Notes on Northern Mayo Irish

Notes on Northern Mayo Irish, based on A Mhuintir Dhú Chaocháin, Labhraígí Feasta.


* abróidh rather than déarfaidh ‘will say’ used without verbal particles. Abróidh tú leis anois nuair a thiocfas sé go bhfuil each óg ceangailte sa stábla agamsa… (page 30)


* aimsir can mean “period of work as servant”, but here the servant is ar aimsir rather than in aimsir: D’fhiafraigh fear an tí de céard a bhí ag teastáil uaidh agus dúirt sé gur máistir a choinneodh ar aimsir é a bhí uaidh. (page 1) In Kerry literature, at least in Peig, the preposition is i, i.e. in aimsir. I’d tend to think Ulster Irish would prefer ar fostú (or ar fostó in that dialect).


* aprún ‘apron’ rather than naprún (page 78)


* blaoch can be used for glaoch: Agus bhí seantáilliúir bacach ann agus cheap sé suas leis agus dúirt sé leis blaoch ar na daoine eile. (page 9) Tá d’athair ag blaoch ort. (page 50)


* call ‘need, necessity’ is used in the dialect: Má bhíonn call agat liom choíche, glaofaidh tú ar Sheabhac na Coille Craoibhe. (page 3)


* sa gcaoi go…’in such a way that’. (page 44) 


* fairnéis rather than faisnéis: Nuair a tháinig sé abhaile leis na ba, bhí an gaiscíoch ag cur fáirnéis faoin bpéist…(page 2) – i.e. making inquiries. Ansin d’imigh an fear ar a fáirnéis (page 3) – i.e. went to inquire about her.


* fud fad féasóige, mothaím boladh an Éireannaigh bhréagaigh bhradaigh anseo (page 4) is what the giant says in the story ‘Jack and the Beanstalk’. And yes, the story is known in Ireland, and there are many versions in Irish.


* giortaigh/giortú used in the phrase an bóthar a ghiortú, rather than giorraigh/giorrú. (page 26)


* gloiní rather than spéaclaí, spéaclóirí for ‘spectacles, glasses’ (page 63)


* in éis rather than tar éis ‘after’: In éis tamaill d’éirigh siad tuirseach…(page 46)


* ins an, sa ‘in the’ is followed by eclipsis (typically Connacht): Nuair a bhí an mac in aois a sheacht mblian dúirt a mháthair leis go raibh crann ag fás ins an bpáirc(page 1)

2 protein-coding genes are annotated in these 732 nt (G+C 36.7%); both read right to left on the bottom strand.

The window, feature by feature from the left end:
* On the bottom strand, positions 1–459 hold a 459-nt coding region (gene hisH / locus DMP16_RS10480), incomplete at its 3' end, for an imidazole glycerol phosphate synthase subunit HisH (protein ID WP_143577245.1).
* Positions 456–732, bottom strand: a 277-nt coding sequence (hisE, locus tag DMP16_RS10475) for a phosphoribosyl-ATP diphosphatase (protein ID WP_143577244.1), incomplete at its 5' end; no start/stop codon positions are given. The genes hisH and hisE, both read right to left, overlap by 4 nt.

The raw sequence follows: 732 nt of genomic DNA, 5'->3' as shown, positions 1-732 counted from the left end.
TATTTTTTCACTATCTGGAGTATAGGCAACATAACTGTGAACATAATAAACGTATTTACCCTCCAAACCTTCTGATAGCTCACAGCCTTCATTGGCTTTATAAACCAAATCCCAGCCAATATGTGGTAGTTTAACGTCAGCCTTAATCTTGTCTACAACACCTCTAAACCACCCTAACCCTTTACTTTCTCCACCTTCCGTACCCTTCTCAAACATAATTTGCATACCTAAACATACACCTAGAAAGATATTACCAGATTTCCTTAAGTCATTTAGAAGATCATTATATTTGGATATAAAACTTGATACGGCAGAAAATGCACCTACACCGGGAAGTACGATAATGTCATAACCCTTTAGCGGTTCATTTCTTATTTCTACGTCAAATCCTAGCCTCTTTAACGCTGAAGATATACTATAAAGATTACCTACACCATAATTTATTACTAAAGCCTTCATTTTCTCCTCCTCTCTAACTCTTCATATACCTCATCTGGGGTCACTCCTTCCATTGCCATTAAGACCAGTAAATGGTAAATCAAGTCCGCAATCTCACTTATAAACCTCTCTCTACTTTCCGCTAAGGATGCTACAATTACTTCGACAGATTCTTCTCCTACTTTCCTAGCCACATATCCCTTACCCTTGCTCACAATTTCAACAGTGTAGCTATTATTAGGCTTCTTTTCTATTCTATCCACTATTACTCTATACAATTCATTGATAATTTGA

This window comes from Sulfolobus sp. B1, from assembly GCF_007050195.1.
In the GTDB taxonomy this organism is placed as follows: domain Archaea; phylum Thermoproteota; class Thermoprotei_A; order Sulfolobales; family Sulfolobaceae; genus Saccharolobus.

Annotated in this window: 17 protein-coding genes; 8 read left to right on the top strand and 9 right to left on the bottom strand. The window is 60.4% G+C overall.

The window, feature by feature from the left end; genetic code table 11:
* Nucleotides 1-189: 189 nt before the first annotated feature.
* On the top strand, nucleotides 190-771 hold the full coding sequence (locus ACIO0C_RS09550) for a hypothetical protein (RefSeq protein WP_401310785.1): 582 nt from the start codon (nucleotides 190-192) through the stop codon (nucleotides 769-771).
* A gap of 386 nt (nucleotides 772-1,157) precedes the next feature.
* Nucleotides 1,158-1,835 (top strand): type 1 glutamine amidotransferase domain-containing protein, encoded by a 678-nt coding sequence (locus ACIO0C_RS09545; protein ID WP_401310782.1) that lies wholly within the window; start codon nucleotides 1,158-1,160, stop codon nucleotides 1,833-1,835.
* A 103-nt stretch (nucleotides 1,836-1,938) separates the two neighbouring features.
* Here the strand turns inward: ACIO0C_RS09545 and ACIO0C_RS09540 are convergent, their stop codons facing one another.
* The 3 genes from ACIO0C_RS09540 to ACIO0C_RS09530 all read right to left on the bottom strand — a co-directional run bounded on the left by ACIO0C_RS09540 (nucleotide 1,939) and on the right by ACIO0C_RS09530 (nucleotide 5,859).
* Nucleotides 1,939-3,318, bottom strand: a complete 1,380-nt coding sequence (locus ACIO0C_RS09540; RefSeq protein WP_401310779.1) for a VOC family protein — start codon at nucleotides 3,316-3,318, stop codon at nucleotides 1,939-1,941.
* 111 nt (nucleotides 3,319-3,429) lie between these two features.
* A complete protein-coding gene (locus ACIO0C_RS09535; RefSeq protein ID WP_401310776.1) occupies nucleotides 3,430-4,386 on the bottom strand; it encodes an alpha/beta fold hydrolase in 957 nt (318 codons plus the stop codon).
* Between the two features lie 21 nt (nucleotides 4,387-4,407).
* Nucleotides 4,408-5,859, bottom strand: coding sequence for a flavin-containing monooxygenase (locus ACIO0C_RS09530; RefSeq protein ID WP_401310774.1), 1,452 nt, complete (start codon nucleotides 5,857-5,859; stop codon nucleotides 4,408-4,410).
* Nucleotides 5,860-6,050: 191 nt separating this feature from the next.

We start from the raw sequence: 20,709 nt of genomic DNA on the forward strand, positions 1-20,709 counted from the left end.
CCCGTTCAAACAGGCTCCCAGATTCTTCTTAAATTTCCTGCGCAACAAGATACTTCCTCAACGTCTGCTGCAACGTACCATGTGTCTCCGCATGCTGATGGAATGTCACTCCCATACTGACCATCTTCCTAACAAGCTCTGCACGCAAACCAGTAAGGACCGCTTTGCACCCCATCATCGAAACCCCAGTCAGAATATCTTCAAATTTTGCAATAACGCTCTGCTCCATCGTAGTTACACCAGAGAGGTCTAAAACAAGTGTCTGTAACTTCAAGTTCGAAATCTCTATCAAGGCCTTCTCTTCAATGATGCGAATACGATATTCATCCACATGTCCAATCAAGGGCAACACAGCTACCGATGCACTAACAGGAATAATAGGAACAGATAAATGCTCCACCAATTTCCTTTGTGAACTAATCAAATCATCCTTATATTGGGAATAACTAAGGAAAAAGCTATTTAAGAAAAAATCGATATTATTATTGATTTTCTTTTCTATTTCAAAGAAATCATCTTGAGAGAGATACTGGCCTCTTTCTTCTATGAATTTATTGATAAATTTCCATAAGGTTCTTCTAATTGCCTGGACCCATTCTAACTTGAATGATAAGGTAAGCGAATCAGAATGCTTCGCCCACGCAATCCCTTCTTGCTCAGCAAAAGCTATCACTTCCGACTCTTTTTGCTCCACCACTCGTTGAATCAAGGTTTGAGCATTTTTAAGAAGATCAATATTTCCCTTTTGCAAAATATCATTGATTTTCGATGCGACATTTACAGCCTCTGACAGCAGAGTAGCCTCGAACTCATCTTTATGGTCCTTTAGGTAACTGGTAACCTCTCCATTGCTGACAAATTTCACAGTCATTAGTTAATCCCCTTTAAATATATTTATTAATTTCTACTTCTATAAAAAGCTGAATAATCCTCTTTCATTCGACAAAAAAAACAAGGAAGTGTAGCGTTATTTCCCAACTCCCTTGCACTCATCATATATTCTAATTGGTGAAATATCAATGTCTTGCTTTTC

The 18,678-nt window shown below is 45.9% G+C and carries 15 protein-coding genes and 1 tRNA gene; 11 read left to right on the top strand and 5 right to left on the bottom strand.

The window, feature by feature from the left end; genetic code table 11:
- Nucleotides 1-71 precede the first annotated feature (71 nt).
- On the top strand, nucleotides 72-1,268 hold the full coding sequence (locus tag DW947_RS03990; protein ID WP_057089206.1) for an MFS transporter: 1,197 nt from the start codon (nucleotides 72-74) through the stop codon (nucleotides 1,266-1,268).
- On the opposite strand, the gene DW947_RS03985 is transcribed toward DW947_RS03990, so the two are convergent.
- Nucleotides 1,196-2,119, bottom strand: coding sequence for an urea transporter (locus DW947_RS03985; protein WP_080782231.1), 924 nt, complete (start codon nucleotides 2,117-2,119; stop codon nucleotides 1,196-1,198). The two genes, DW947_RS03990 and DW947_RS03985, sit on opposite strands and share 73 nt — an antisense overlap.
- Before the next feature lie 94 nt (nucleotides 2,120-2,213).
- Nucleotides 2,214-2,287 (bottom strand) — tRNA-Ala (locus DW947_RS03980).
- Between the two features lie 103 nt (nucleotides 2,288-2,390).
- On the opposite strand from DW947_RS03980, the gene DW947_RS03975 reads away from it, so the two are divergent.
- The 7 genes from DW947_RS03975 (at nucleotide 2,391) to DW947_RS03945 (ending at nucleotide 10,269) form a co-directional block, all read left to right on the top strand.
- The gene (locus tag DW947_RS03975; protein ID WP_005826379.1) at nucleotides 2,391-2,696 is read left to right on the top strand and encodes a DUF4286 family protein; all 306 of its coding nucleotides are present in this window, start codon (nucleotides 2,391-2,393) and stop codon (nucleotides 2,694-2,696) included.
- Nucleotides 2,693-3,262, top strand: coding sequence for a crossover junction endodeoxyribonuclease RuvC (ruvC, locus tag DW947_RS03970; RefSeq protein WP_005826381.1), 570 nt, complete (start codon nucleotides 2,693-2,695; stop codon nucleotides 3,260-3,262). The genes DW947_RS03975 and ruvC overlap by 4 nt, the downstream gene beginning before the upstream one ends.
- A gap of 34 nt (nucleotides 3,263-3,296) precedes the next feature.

* ionsaigh, ag ionsaí has in Mayo the sense of approaching, as we see in the example: Ansin thoisigh siad ag obair agus nuair a bhí an teach ag ionsaí a bheith críochnaithe acu, bhí socraithe ag an rí agus a chuid fear an bheirt a mharú (page 26) – i.e. the house was almost finished. I’d say this usage is related to the quintessentially Ulster preposition ionsar ‘towards’, as well as the East Ulster Irish construction in m’ionsaí, in d’ionsaí etc (‘towards me, towards you’ etc).


* lapaistéaracht is (?) used for lapadaíl (page 16)


* lota used for ‘loft’ (page 27) – parallel forms include lochta, lafta.


* pilleadh rather than filleadh is used for ‘to return’, as in Ulster. Ar a pilleadh ón tsnámh di, bhraith sí an caipín imithe…(page 6)


* roimh used as a conjunction: D’ísligh sé síos ar an gcarraig i ngan fhios di agus thóig sé an cochall roimh a bhfaca sí é. (page 45)

* talamh has the genitive form talaimh: Nuair a bhí sé bliain is fiche, chuaigh sé amach agus tharraing sé an crann agus acra talaimh lena chois. (page 1)


* thigeadh, go dtigeadh rather than thagadh, go dtagadh used as past habitual of tar/teacht: Deirtear go dtigeadh sí chun na trá gach lá go gcíorfadh sí gruaig na bpáistí (page 45). Also in the present tense: thigeann ciall roimh aois. (page 79)


* tonn has the plural tonntracha with the typical Connacht intrusive -r- before -acha in feminine nouns (page 58). Cf. carraigreacha in Cois Fharraige


* túlán not citeal is the typical word for ‘kettle’ (page 17)

 

More notes on Northern Mayo Irish, now based on Seán Ó Ruadháin’s novel Pádhraic Mháire Bhán (An Gúm, Baile Átha Cliath 1994). 


casachtáil used as a verbal noun of cas! rather than castáil: Níl aon talamh eile le casachtáil ort ar do bhealach siar go dté tú go dtí an tOileán Úr (page 3). (By the way: Ciarán Ó Duibhin, who is a huge authority on Ulster Irish, told me that many dialects in Ulster and elsewhere use castáil as the verbal noun of cas! in the sense of meeting, but casadh in the sense of twisting or turning. In this dialect, it seems, casachtáil is used in the castáil sense.)


– in Ulster, cé go/nach/gur/nár ‘although’ is often written gidh or gí, but on page 3 we see used in this sense, so probably it is how it is pronounced in Mayo, too: gí gur minic sceaimhínteacht agus b’fhéidir scliúchas agus scamhailéireacht le clos, ina dhiaidh sin féin níor chuala aon duine riamh gur buaileadh buille nó bosóg, nó go raibh cúirt nó seisiún ag duine acu ar a chomharsa. 


ionradh means not just “invasion”, but also “moving tidewater, the direction of the moving tidewater” (ionradh tuile vs. ionradh trá). Chonaic sé an cúr, ina chnaip mhóra bhuí, ag teacht aniar leis an ionradh tuile (page 1).

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